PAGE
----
Yanelys Nunez Leyva
HAVANA TIMES — Before going to my oral hearing, also known as a public hearing, I thought that it would consider the suspension I received from my workplace just over a month ago; I thought I would be able to finally understand the legal and institutional arguments that created all of this mess. However, that didn’t happen. In fact, I think everything is even hazier inside my mind now.
On the day in question, Thursday July 28th, I was somewhat nervous, as I’ve never been through a process like this one; I didn’t know if I would have to defend myself from a legal viewpoint, memorizing specific laws off by heart which were relevant to my case.
Furthermore, there was the whole subject of being uncomfortable; I would be surrounded by the majority of my work colleagues, looking my bosses straight in the eye, which would inevitably create tension for all of us present.
For moral support, I’d invited very few people; my close family wouldn’t go, as they would be very upset and confused by all of this so I preferred not to ask them. So we were only a good friend of mine, Irina Echarry and Luis Manuel Otero, co-founder of the Cuban Museum of Dissent project and, as a matter of fact, my partner.
However, at the very beginning of my hearing, the president of the Labor Justice Body (OJL) told me that they couldn’t go in, and I assumed that that was the law. I couldn’t film or record the hearing either.
The first thing that the OJL warned us of was “clucking”. Everybody had the right to freely express their opinion however, we couldn’t impetuously burst out answers that they felt wouldn’t lead anywhere.
During the session with the OJL members, all civil servants at the Ministry of Culture, interrogated me about a lot of different subjects, among them, why the magazine where I worked didn’t know about my activities in this project of mine. Moreover, if I believed I could develop the Cuban Museum of Dissent… somehow linking it to the institution? They also asked the reasons why I’d promoted the museum and the problem of the disciplinary measure on non-governmental media platforms, such as Cubanet, Havana Times and Diario de Cuba.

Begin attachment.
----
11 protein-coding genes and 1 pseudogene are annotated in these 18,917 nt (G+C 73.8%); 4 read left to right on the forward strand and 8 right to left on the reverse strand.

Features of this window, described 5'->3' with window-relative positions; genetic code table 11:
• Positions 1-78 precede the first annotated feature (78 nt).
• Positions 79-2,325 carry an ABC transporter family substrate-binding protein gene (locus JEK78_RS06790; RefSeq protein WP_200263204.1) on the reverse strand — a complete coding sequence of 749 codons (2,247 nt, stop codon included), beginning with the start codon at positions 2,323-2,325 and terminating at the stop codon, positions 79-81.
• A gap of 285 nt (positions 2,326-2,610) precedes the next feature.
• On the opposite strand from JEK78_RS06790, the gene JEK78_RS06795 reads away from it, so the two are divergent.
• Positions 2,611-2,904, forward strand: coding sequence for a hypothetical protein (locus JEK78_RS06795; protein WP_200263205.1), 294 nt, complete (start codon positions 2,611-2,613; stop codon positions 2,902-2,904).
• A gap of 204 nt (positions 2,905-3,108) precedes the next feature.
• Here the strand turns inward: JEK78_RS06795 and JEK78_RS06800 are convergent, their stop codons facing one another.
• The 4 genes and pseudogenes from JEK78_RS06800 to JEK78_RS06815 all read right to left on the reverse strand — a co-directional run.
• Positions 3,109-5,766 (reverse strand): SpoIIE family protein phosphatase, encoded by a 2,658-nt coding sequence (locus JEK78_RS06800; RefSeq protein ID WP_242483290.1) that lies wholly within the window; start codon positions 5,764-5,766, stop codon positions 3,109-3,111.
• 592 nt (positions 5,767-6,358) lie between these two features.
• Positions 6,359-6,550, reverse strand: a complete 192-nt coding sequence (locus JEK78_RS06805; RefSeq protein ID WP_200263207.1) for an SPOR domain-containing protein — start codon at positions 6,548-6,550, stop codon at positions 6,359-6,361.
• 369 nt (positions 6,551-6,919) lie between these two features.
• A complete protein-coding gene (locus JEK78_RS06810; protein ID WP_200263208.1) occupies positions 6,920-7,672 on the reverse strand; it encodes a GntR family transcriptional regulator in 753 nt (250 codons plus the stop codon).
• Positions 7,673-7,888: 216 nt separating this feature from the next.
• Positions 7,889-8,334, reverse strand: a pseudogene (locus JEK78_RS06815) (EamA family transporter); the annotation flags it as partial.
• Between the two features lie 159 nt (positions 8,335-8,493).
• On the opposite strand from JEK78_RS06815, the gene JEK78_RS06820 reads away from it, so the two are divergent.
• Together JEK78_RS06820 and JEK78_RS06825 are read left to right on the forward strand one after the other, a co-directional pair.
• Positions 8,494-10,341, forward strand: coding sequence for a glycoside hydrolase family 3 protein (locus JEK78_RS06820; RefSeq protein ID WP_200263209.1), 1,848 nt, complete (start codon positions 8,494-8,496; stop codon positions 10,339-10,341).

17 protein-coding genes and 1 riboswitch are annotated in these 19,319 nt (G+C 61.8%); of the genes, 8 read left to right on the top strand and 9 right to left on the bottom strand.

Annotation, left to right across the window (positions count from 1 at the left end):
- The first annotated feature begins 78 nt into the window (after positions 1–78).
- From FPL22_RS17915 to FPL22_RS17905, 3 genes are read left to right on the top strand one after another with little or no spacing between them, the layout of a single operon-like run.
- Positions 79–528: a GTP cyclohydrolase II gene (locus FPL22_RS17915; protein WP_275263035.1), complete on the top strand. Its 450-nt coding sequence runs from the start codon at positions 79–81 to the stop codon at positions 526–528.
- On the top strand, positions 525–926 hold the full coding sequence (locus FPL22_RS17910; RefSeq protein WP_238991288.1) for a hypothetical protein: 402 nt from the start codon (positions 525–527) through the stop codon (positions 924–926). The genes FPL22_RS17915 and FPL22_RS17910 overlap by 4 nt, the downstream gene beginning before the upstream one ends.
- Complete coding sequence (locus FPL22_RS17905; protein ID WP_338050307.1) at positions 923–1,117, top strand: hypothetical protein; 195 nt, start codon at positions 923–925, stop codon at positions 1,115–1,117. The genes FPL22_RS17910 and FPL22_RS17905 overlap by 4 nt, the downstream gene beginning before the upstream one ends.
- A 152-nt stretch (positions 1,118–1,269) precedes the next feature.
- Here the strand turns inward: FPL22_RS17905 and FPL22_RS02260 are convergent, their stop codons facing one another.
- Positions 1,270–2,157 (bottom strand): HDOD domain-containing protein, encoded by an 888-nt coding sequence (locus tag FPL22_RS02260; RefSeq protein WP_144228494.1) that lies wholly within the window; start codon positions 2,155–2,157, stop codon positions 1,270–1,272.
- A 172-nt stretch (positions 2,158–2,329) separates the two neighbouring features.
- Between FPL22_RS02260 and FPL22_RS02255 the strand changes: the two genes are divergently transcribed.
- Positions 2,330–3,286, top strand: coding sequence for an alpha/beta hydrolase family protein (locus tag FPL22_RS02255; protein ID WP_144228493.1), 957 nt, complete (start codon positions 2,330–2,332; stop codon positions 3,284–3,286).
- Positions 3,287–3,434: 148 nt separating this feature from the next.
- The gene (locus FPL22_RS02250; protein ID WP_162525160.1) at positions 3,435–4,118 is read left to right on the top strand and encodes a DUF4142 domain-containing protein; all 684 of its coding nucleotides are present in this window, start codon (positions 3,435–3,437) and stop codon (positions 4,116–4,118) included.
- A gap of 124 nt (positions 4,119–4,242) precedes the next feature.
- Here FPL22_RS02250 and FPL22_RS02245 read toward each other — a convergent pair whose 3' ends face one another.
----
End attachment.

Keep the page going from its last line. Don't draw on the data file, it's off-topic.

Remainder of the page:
I don’t think telling you my answers that day or analyzing comments made by the magazine’s board of directors and people from the OJL will help this post, as many of the things that came up remained in the realm of ambiguity, partiality, subjectivity, ignorance and assumptions, something which really annoyed me to hear and which would now be an arduous task to transcribe.
However, something that I would like to shed some light on – and I want to include a direct message for the good-hearted people at the OJL who will decide whether my appeal has any grounds or not-, and it’s about something that ties in with this nature of art business which is something that Yuri M. Lotman developed back in the 1990
In his opinion, art follows the paths that haven’t been followed yet, that is to say, that have never happened… And the story about something which hasn’t happened is a great and very important story. And art is always a way for us to live what hasn’t yet been lived, to go back in time, to return to sort things out and do it all over again in a new way. Art is experiencing what hasn’t yet happened. Or what could happen.
With this excerpt taken from Lotman and trying to resolve any kind of doubts people might still have about whether the Cuban Museum of Dissent is an art project or not, something which was expressed at the public hearing by the OJL; an incentive for those who will decide and censor to reconsider the real possibilities and potential of this project for a society where they are only a small part.
 Yuri M. Lotman. About the nature of Art Translation from Russian: Desiderio Navarro (text online)